The Third-Annual Green River Takeover a Success

78 women paddle North Carolina's Green River for the largest takeover yet

Photo by Daniel Brasuell
Photo by Daniel Brasuell

My group is next to last to launch into the cool water of the Upper Green River in Saluda, NC. As I slide into the water in my creek boat, I smile at the thought of the almost 70 women ahead of me. It's a bright morning on August 27, and a total of 78 women have joined together to paddle in the Green River Takeover in honor of a friend of ours who passed several years ago, Shannon Christy.

This is the third year Laura Farrell and Emily Shanblatt have organized this event, and it's the biggest one yet. I feel lucky to finally get to be a part of something I've heard so much about. The passion and love Laura and Emily share for this community of badass, female paddlers shows in their faces as they run around organizing groups, finalizing logistics, and encouraging everyone they meet in their path.

Safety talk at the put in. Photo by Daniel Brasuell
Safety talk at the put in. Photo by Daniel Brasuell

My group of six amazing women–some of whom I know and others that I’ve just met–moves smoothly down the river. The first rapid, Bayless Boof, appears on the horizon. Women are everywhere, in eddies waiting to go, in eddies at the bottom cheering each other on, and on the rocks in the sun taking photos. I wait at the top while everyone has great lines, then glide down the left side and into the eddy where the rest of my group is gathered.

One would think that having 78 women on the same stretch of river at one time would cause bottlenecking and chaos. But thanks to Laura and Emily's tedious planning, the ten small groups cruise downstream smoothly, with no hang-ups or waiting. In fact, from Bayless Boof until we get to the last big rapid, Pinball, we don't see anyone else.

Photo by Daniel Brasuell
Photo by Daniel Brasuell

At Pinball, all the groups are gathered in a large eddy with a giant sunning rock. Everyone is eating lunch and cheering as we celebrate our smooth run and collective love for the sport. There are several mother-daughter teams, a twelve-year-old getting her first Upper Green lap, best friends and new friends.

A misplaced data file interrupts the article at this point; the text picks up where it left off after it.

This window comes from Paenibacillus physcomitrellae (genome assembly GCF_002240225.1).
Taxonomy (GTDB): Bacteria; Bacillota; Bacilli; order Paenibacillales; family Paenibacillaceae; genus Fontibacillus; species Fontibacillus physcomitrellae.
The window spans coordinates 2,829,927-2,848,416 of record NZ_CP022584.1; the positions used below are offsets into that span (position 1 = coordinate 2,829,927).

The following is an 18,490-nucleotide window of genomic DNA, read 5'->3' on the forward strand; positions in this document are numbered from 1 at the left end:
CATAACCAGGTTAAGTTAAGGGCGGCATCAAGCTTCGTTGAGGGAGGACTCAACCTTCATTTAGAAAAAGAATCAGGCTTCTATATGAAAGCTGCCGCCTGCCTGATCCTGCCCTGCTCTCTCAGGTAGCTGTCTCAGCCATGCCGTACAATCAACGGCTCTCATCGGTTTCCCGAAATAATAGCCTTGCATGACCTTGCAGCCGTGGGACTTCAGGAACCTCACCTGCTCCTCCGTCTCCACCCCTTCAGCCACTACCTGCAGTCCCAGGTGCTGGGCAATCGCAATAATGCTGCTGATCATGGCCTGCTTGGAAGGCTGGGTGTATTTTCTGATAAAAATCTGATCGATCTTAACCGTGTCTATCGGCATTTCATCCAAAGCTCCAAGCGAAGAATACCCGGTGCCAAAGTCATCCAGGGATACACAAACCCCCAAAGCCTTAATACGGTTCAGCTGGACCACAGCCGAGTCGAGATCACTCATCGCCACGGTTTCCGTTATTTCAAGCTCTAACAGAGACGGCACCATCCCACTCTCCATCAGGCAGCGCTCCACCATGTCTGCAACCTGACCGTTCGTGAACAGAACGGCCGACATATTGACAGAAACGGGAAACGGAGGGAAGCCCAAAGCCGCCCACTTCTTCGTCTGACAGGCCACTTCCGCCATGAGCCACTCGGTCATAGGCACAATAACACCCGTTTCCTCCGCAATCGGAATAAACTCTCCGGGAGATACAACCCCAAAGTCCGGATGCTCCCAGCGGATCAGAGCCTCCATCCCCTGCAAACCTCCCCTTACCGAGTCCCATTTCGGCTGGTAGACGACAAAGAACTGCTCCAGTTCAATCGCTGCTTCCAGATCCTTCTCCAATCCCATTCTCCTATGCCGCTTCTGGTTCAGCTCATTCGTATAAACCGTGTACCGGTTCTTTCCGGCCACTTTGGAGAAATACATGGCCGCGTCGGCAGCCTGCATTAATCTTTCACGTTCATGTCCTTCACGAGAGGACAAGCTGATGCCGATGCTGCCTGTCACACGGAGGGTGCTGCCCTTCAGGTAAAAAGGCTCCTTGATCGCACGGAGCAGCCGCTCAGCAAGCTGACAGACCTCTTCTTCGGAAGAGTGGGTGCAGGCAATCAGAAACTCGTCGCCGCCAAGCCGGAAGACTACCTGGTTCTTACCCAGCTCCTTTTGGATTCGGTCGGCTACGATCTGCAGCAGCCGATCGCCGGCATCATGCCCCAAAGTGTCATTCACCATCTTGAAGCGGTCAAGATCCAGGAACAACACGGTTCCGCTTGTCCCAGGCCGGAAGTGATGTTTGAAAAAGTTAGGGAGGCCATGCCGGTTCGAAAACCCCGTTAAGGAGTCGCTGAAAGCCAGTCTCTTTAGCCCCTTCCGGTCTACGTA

The next section of river, the Green River Narrows, is a Class IV-V section only 32 of us will continue down. Men in pink bunny ear headbands are waiting at the takeout for the Upper to help carry boats out, and the rest of us gather for a few minutes to break into new groups before taking off down the Narrows. The same men helped shuttle us from the takeout to the put-in earlier in the day, driving vans and trailers donated from local outfitters.

I haven't been on the Narrows in months, but my nerves calm after the first rapid, Bride of Frankenstein, when I realize everyone is supporting each other and paying careful attention to safety. The Narrows lap is smooth like butter. Safety is set at all the right rapids, a handful of women run Gorilla with beautiful lines, and we all move downstream in separate groups connected by a love for this sport, river, and community.

Photo by Daniel Brasuell
Photo by Daniel Brasuell

At the end of the day, everyone gathers around tables full of food (supplied by Dagger) and prizes. As expected, beers get cracked open and a variety of sundresses and trucker hats come out on display. Everyone is mingling, meeting new paddlers and catching up with people they've met at previous Green River Takeovers.

Laura Farrell is glowing during the raffle. She thanks all the sponsors who made this event possible, and excitedly reports that the event has raised more than the goal set. The proceeds all benefit the Shannon Christy Memorial Fund, which helps get women out on the water. The prize table is overflowing with swag donated from big names in the industry, and a Dagger Nomad is raffled off last.

Laura and Emily's original idea was to create an event where the women took over the Green River. Every time I entered an eddy and looked around to see women behind and in front of me, I saw their vision a reality. The few men we saw were the minority. And women everywhere glowed with empowerment and confidence.

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